Animal Update: Preventative Cat Health

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A vet examines a cat.  (Liu Jin/AFP/Getty Images)

A vet examines a cat. (Liu Jin/AFP/Getty Images)

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SAN FRANCISCO (KCBS)— Dr. Jennifer Scarlett confirms the rumors are true; cat guardians aren’t as good as other pet owners when it comes to getting their little loved ones in for regular visits with the veterinarian.

While cats are the most popular pet in America, Dr. Scarlett said they are less likely to make it in to the vet for preventative measures.

“It makes sense if you’ve ever tried to put your cat in a carrier to go to the vet’s office; it’s really stressful,” she said.

But it is important nonetheless. For every calendar year adult cats are aging four years physiologically compared to humans.

“You want to choose a vet’s office that has a quiet place away from dogs in the lobby or to be put in the exam room. The worst thing for a cat is to go to the office and have a super-friendly dog put his face right up in the carrier.”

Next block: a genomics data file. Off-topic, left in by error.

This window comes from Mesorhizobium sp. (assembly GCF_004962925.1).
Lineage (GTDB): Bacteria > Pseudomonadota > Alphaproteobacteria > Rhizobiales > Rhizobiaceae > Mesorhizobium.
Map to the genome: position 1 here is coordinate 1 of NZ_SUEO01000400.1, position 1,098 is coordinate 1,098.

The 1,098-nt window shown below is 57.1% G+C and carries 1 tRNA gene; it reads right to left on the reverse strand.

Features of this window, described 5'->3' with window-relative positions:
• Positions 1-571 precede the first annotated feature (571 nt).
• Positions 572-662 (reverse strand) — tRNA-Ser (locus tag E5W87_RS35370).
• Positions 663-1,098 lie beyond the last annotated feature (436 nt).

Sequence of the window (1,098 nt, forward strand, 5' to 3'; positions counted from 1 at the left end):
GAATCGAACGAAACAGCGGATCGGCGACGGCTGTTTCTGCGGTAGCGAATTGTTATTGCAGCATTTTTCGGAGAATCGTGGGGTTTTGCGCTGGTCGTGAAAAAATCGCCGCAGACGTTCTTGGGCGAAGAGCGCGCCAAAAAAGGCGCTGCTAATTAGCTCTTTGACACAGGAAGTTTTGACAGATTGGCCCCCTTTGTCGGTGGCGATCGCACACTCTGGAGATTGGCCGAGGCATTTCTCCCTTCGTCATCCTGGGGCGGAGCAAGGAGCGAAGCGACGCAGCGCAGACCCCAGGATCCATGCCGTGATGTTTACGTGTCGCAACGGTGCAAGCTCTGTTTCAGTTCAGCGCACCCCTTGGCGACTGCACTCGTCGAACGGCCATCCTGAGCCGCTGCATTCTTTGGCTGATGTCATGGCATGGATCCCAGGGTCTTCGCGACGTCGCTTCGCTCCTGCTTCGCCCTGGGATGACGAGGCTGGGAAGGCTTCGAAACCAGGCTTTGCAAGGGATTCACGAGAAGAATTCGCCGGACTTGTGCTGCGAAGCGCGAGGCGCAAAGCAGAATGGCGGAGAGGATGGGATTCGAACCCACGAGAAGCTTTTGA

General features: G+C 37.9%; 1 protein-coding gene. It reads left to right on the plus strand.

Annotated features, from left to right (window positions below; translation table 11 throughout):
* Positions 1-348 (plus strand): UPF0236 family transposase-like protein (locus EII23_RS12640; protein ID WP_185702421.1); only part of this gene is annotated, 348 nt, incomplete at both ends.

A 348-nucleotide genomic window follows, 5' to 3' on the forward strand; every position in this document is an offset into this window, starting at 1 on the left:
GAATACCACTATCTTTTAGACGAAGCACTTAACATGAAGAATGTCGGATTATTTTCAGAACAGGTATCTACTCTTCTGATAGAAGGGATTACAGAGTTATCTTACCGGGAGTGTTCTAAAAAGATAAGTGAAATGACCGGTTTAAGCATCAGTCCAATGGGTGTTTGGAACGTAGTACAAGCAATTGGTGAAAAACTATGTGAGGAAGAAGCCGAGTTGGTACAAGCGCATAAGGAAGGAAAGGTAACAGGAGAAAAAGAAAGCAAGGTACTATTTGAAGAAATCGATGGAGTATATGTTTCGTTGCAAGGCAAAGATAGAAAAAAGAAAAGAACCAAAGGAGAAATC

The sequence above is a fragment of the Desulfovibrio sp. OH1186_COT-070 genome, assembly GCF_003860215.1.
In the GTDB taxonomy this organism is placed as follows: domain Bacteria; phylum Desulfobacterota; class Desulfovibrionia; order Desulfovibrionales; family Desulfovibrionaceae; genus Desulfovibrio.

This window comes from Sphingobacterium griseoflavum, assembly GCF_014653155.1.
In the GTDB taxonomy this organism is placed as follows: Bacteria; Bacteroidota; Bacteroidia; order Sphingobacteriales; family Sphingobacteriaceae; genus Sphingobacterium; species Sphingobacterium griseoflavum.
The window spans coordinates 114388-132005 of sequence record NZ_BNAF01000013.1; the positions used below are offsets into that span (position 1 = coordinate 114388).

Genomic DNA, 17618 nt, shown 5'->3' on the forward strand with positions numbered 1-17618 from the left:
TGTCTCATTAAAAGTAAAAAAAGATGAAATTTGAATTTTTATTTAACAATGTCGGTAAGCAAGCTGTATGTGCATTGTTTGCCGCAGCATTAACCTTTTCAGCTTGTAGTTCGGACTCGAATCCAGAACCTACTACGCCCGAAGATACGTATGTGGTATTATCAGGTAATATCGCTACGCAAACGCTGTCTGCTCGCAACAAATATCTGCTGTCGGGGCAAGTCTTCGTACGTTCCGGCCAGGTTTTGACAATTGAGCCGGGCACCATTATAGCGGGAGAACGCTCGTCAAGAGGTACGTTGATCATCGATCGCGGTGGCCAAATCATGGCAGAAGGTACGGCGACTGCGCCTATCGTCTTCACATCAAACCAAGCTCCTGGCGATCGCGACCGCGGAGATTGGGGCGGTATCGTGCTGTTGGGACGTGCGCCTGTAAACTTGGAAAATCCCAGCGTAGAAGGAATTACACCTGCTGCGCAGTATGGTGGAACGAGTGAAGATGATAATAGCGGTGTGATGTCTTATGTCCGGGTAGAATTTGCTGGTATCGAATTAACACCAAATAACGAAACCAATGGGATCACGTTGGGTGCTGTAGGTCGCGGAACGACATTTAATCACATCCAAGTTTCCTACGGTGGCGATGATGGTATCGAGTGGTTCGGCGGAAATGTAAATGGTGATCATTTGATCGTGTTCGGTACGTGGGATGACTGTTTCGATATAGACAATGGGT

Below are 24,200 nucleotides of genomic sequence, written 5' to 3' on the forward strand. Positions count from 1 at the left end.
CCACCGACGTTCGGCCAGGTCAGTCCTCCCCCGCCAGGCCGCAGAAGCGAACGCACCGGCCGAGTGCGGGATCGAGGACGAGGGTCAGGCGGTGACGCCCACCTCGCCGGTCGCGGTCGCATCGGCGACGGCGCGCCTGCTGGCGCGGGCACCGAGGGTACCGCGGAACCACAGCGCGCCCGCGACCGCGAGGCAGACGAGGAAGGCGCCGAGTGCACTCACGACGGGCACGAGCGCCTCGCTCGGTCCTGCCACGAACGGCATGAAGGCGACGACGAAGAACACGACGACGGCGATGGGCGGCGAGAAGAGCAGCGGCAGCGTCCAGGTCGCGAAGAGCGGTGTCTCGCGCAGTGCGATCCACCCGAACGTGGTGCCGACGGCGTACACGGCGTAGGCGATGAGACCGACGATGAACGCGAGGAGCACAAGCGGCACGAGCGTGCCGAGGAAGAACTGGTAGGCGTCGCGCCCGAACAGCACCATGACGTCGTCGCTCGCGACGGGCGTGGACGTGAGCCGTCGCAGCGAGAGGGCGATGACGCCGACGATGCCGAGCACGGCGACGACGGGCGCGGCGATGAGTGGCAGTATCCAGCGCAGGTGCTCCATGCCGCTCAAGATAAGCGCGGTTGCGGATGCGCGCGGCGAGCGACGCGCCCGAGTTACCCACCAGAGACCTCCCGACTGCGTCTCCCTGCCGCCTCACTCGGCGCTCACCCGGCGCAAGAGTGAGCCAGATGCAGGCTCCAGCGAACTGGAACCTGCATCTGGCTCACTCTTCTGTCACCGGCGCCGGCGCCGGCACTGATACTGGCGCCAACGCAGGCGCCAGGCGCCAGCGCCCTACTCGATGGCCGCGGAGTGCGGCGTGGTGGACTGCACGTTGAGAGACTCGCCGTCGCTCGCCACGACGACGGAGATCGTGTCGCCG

Other ways to minimize stress is to have the carrier out in the living room all the time so your cat becomes accustomed and comfortable with it.

After your cat is spayed or neutered, you need to stay on top of your pets’ exercise habits and diet. We know that a lot of cats suffer from obesity.

(Copyright 2013 by CBS San Francisco. All Rights Reserved. This material may not be published, broadcast, rewritten, or redistributed.)

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